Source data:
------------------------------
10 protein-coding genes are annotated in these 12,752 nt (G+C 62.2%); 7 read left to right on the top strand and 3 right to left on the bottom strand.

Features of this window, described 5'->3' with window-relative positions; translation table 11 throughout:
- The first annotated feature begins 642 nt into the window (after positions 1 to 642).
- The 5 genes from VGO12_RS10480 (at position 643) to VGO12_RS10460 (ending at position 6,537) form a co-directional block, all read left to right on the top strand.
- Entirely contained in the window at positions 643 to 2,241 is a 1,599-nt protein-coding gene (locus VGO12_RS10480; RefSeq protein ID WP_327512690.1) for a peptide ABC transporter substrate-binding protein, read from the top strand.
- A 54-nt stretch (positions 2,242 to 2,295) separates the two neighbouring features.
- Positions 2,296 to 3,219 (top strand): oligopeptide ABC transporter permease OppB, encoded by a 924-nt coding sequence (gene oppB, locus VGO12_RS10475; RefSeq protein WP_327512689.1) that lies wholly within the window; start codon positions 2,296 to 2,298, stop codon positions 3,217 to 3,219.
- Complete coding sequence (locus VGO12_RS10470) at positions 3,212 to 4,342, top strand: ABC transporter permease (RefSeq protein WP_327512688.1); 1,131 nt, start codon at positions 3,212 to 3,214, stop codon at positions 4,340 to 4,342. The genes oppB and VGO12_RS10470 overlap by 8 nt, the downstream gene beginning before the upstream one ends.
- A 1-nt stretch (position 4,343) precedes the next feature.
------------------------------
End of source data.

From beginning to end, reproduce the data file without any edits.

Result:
10 protein-coding genes are annotated in these 12,752 nt (G+C 62.2%); 7 read left to right on the top strand and 3 right to left on the bottom strand.

Features of this window, described 5'->3' with window-relative positions; translation table 11 throughout:
- The first annotated feature begins 642 nt into the window (after positions 1 to 642).
- The 5 genes from VGO12_RS10480 (at position 643) to VGO12_RS10460 (ending at position 6,537) form a co-directional block, all read left to right on the top strand.
- Entirely contained in the window at positions 643 to 2,241 is a 1,599-nt protein-coding gene (locus VGO12_RS10480; RefSeq protein ID WP_327512690.1) for a peptide ABC transporter substrate-binding protein, read from the top strand.
- A 54-nt stretch (positions 2,242 to 2,295) separates the two neighbouring features.
- Positions 2,296 to 3,219 (top strand): oligopeptide ABC transporter permease OppB, encoded by a 924-nt coding sequence (gene oppB, locus VGO12_RS10475; RefSeq protein WP_327512689.1) that lies wholly within the window; start codon positions 2,296 to 2,298, stop codon positions 3,217 to 3,219.
- Complete coding sequence (locus VGO12_RS10470) at positions 3,212 to 4,342, top strand: ABC transporter permease (RefSeq protein WP_327512688.1); 1,131 nt, start codon at positions 3,212 to 3,214, stop codon at positions 4,340 to 4,342. The genes oppB and VGO12_RS10470 overlap by 8 nt, the downstream gene beginning before the upstream one ends.
- A 1-nt stretch (position 4,343) precedes the next feature.